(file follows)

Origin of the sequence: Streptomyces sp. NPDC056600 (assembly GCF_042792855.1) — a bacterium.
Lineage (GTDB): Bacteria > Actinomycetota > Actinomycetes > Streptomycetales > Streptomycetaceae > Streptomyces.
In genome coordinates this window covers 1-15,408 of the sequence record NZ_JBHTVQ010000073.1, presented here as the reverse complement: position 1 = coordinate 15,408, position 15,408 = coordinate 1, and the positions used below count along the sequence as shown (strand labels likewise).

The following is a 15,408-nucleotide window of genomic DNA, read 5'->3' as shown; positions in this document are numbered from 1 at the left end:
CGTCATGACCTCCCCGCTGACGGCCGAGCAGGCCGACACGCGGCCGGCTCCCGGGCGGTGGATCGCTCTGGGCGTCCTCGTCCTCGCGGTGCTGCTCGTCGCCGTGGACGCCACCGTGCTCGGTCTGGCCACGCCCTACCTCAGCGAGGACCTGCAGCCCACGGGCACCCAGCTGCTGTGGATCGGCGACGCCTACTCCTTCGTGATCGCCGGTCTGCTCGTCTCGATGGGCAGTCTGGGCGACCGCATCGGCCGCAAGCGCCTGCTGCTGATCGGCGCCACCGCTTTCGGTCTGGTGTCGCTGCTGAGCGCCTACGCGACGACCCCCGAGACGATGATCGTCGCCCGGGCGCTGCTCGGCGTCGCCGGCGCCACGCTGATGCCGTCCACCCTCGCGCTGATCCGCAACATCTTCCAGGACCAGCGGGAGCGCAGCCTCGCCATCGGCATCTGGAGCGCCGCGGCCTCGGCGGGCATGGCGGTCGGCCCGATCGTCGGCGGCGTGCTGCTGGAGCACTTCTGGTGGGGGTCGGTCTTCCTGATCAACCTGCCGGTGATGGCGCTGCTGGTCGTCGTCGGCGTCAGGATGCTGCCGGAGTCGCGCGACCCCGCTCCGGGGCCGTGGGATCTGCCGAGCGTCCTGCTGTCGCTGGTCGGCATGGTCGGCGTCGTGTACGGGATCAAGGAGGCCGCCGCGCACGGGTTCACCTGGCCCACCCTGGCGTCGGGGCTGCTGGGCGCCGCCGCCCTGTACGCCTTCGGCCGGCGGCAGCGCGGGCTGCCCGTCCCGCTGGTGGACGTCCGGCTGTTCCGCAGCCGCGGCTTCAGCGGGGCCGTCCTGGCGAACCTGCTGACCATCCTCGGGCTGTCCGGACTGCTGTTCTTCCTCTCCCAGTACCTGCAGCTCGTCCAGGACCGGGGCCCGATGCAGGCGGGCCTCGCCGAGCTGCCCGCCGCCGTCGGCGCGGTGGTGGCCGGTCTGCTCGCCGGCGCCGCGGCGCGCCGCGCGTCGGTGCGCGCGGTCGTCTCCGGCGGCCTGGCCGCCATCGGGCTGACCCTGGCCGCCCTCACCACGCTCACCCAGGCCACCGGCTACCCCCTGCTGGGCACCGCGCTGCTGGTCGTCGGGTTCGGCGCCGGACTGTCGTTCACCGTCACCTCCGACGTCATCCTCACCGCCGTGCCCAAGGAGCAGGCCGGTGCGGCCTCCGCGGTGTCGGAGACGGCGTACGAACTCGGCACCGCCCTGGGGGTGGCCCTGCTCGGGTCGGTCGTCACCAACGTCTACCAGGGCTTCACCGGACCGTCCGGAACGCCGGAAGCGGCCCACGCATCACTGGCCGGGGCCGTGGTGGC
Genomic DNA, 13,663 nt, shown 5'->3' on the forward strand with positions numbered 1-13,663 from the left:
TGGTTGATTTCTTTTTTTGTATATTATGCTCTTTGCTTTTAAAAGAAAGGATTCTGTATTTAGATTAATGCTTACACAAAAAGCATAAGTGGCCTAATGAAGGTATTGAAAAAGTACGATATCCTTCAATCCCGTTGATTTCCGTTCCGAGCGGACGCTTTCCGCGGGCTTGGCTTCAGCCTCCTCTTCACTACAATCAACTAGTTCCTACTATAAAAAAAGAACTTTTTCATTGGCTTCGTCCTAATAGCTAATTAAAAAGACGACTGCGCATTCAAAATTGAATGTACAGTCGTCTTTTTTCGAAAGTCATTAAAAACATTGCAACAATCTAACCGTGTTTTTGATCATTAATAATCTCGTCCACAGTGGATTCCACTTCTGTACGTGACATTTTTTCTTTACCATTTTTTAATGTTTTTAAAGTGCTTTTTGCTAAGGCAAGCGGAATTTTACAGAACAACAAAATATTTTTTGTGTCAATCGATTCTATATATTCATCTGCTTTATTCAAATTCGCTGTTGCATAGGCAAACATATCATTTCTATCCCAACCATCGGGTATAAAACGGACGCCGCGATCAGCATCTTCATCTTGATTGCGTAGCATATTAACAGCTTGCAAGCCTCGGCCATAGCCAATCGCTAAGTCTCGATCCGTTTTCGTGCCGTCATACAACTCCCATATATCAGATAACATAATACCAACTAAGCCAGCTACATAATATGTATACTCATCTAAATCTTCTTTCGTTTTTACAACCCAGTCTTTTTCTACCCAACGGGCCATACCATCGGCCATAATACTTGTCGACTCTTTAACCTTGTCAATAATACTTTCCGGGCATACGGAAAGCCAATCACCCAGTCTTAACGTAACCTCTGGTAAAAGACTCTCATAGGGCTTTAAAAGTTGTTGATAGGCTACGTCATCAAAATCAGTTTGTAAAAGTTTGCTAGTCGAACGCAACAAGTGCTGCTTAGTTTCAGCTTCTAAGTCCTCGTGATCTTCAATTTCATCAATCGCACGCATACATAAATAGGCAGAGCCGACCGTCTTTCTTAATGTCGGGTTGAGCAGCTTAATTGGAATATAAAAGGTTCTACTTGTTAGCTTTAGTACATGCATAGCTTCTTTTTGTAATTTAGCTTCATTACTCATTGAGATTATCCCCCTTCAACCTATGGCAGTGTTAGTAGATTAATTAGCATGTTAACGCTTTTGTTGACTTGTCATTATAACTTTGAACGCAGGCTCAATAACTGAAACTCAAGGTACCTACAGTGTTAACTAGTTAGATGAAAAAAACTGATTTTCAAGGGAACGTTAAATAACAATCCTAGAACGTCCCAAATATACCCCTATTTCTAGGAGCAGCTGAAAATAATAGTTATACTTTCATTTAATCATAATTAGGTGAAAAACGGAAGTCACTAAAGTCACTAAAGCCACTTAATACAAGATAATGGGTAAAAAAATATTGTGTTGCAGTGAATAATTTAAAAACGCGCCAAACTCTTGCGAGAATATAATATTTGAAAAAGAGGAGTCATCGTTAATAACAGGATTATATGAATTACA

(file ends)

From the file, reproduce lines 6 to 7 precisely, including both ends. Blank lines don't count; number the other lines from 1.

Genomic DNA, 13,663 nt, shown 5'->3' on the forward strand with positions numbered 1-13,663 from the left:
TGGTTGATTTCTTTTTTTGTATATTATGCTCTTTGCTTTTAAAAGAAAGGATTCTGTATTTAGATTAATGCTTACACAAAAAGCATAAGTGGCCTAATGAAGGTATTGAAAAAGTACGATATCCTTCAATCCCGTTGATTTCCGTTCCGAGCGGACGCTTTCCGCGGGCTTGGCTTCAGCCTCCTCTTCACTACAATCAACTAGTTCCTACTATAAAAAAAGAACTTTTTCATTGGCTTCGTCCTAATAGCTAATTAAAAAGACGACTGCGCATTCAAAATTGAATGTACAGTCGTCTTTTTTCGAAAGTCATTAAAAACATTGCAACAATCTAACCGTGTTTTTGATCATTAATAATCTCGTCCACAGTGGATTCCACTTCTGTACGTGACATTTTTTCTTTACCATTTTTTAATGTTTTTAAAGTGCTTTTTGCTAAGGCAAGCGGAATTTTACAGAACAACAAAATATTTTTTGTGTCAATCGATTCTATATATTCATCTGCTTTATTCAAATTCGCTGTTGCATAGGCAAACATATCATTTCTATCCCAACCATCGGGTATAAAACGGACGCCGCGATCAGCATCTTCATCTTGATTGCGTAGCATATTAACAGCTTGCAAGCCTCGGCCATAGCCAATCGCTAAGTCTCGATCCGTTTTCGTGCCGTCATACAACTCCCATATATCAGATAACATAATACCAACTAAGCCAGCTACATAATATGTATACTCATCTAAATCTTCTTTCGTTTTTACAACCCAGTCTTTTTCTACCCAACGGGCCATACCATCGGCCATAATACTTGTCGACTCTTTAACCTTGTCAATAATACTTTCCGGGCATACGGAAAGCCAATCACCCAGTCTTAACGTAACCTCTGGTAAAAGACTCTCATAGGGCTTTAAAAGTTGTTGATAGGCTACGTCATCAAAATCAGTTTGTAAAAGTTTGCTAGTCGAACGCAACAAGTGCTGCTTAGTTTCAGCTTCTAAGTCCTCGTGATCTTCAATTTCATCAATCGCACGCATACATAAATAGGCAGAGCCGACCGTCTTTCTTAATGTCGGGTTGAGCAGCTTAATTGGAATATAAAAGGTTCTACTTGTTAGCTTTAGTACATGCATAGCTTCTTTTTGTAATTTAGCTTCATTACTCATTGAGATTATCCCCCTTCAACCTATGGCAGTGTTAGTAGATTAATTAGCATGTTAACGCTTTTGTTGACTTGTCATTATAACTTTGAACGCAGGCTCAATAACTGAAACTCAAGGTACCTACAGTGTTAACTAGTTAGATGAAAAAAACTGATTTTCAAGGGAACGTTAAATAACAATCCTAGAACGTCCCAAATATACCCCTATTTCTAGGAGCAGCTGAAAATAATAGTTATACTTTCATTTAATCATAATTAGGTGAAAAACGGAAGTCACTAAAGTCACTAAAGCCACTTAATACAAGATAATGGGTAAAAAAATATTGTGTTGCAGTGAATAATTTAAAAACGCGCCAAACTCTTGCGAGAATATAATATTTGAAAAAGAGGAGTCATCGTTAATAACAGGATTATATGAATTACA